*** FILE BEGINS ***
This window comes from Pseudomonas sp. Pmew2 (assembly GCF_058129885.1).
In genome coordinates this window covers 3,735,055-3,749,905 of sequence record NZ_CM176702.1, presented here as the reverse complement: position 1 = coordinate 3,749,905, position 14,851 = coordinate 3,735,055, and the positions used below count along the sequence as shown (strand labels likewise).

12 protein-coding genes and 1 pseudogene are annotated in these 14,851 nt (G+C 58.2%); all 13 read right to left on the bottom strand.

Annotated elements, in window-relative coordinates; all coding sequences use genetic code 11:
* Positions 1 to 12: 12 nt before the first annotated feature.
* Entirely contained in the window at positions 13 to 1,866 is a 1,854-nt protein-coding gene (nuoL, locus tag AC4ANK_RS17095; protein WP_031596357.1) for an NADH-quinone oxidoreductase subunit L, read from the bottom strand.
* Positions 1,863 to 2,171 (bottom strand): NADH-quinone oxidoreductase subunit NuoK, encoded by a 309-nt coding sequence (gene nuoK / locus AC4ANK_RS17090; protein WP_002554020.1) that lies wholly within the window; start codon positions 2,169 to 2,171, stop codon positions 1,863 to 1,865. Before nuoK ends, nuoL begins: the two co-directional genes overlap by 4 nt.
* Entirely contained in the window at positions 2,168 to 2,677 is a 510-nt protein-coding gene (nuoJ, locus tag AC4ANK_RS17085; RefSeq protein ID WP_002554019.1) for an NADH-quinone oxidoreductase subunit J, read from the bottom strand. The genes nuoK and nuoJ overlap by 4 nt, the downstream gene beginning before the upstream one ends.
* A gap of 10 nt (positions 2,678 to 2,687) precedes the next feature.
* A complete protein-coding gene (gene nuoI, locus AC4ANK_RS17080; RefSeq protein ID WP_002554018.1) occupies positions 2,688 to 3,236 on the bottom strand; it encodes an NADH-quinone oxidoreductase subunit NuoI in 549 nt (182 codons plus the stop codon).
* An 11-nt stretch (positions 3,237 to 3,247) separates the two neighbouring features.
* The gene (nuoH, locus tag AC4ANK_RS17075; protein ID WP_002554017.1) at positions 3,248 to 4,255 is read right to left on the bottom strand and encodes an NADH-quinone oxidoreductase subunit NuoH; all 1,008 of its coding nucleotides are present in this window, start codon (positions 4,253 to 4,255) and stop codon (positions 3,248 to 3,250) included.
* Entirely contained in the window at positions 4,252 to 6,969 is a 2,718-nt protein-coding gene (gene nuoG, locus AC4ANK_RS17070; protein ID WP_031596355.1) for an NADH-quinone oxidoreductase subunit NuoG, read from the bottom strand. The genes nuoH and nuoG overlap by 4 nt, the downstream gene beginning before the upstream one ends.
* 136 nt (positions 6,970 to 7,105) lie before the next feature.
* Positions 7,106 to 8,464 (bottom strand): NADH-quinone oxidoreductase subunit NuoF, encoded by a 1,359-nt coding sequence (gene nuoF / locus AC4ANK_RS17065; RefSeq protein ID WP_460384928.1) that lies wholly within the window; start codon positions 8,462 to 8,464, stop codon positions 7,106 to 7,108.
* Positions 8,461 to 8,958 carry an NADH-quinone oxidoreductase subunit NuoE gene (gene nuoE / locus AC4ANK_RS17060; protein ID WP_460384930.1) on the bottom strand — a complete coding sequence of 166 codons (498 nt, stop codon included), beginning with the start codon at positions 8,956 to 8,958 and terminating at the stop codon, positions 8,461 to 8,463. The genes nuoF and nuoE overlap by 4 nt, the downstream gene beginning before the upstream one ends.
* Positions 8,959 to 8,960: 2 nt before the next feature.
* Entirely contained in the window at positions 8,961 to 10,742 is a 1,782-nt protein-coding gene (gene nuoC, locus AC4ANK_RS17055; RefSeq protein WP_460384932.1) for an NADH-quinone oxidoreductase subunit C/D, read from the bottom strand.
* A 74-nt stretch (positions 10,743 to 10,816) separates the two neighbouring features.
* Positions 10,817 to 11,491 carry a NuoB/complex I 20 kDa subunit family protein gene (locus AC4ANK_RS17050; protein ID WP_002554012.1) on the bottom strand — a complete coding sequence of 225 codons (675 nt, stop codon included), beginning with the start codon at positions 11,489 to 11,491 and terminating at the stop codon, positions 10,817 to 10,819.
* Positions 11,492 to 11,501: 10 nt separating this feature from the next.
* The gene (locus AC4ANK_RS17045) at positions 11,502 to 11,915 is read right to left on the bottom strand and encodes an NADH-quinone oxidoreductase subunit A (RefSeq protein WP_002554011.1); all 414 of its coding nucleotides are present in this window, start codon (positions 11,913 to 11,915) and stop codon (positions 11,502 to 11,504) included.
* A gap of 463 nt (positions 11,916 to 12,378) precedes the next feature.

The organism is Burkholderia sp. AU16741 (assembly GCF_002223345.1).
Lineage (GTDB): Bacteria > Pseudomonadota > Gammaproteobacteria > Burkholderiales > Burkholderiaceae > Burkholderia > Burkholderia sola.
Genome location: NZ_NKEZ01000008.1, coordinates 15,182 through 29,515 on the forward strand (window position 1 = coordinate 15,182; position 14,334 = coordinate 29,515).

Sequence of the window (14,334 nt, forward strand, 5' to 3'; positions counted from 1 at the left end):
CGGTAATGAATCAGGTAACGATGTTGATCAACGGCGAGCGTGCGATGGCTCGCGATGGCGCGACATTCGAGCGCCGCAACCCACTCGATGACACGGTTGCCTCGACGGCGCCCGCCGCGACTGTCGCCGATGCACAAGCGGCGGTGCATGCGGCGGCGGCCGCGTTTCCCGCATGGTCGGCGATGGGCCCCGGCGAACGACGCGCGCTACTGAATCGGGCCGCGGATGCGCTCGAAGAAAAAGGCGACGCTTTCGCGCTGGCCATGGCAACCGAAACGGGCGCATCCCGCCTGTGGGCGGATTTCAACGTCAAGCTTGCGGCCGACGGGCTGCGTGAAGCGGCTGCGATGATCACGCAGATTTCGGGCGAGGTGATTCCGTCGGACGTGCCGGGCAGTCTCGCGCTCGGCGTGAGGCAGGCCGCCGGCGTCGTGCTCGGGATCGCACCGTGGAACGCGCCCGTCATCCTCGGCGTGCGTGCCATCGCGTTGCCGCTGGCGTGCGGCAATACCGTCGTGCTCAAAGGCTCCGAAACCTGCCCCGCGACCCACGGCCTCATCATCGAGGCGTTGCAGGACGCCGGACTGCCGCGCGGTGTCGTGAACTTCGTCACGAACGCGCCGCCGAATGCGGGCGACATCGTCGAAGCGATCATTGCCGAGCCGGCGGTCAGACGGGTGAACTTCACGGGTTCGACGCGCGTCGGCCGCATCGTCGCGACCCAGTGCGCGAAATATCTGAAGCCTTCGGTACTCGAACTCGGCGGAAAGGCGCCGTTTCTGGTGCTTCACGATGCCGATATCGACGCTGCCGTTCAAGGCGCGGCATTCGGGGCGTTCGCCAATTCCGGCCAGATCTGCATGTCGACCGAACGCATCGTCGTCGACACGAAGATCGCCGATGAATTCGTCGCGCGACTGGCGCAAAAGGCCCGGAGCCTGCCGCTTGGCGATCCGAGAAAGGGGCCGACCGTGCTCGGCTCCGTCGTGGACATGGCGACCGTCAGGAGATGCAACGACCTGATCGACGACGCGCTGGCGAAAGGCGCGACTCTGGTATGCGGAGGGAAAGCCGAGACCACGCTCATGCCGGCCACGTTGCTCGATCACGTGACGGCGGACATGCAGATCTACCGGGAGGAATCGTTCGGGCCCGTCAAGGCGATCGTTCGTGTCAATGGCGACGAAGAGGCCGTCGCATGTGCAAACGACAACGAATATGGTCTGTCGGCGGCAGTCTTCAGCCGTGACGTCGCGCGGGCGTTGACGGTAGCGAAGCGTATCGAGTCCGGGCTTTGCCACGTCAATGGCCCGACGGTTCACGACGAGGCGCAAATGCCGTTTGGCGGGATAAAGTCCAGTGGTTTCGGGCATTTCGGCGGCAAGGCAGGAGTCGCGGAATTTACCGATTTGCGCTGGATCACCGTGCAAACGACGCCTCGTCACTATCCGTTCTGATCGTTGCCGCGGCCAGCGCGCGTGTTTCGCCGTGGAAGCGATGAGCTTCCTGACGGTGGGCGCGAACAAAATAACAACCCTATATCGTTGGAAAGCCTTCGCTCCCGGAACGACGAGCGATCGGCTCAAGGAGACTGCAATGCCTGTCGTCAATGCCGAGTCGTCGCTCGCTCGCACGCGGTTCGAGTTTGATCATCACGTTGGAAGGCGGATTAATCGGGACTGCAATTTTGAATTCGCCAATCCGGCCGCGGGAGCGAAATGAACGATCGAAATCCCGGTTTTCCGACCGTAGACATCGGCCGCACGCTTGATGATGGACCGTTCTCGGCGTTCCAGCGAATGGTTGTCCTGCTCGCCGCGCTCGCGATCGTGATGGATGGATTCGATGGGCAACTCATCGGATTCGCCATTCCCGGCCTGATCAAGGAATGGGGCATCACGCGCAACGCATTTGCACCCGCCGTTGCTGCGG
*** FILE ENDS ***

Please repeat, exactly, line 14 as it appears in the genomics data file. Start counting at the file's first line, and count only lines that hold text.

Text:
* 136 nt (positions 6,970 to 7,105) lie before the next feature.